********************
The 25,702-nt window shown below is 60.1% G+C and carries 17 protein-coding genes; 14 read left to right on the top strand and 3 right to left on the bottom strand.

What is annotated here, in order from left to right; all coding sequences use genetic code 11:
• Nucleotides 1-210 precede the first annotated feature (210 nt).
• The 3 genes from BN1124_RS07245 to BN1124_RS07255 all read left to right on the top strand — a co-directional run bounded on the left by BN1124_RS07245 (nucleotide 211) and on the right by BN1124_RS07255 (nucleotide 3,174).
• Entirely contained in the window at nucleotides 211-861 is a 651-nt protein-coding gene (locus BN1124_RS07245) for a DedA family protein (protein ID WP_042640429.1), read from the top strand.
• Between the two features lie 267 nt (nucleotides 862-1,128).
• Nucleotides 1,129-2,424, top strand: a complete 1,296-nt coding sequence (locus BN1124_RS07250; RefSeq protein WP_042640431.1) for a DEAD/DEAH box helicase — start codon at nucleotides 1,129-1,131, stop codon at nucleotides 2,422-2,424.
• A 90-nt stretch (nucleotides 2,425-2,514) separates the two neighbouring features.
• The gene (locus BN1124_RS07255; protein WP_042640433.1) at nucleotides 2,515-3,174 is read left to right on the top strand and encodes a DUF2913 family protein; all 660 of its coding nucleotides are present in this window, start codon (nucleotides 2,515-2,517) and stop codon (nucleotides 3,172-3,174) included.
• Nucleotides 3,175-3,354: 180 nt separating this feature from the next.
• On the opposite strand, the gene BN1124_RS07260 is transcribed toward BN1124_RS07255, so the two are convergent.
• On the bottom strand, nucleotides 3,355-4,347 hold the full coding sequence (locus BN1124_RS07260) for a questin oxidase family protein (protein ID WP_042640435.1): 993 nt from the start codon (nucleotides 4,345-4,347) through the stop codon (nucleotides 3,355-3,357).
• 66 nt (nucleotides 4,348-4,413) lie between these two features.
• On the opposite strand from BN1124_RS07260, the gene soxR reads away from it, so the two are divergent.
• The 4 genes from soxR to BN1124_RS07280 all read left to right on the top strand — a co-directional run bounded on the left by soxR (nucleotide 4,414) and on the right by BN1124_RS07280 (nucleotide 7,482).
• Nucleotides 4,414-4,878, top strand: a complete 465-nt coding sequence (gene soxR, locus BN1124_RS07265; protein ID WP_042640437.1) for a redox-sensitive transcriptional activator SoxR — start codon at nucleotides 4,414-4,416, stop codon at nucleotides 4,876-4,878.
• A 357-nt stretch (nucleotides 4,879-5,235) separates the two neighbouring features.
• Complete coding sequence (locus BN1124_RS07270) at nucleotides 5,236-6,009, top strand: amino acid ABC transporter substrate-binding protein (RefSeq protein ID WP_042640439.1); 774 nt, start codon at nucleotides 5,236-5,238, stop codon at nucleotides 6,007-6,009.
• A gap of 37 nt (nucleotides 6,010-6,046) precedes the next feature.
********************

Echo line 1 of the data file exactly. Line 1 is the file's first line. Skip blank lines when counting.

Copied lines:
The 25,702-nt window shown below is 60.1% G+C and carries 17 protein-coding genes; 14 read left to right on the top strand and 3 right to left on the bottom strand.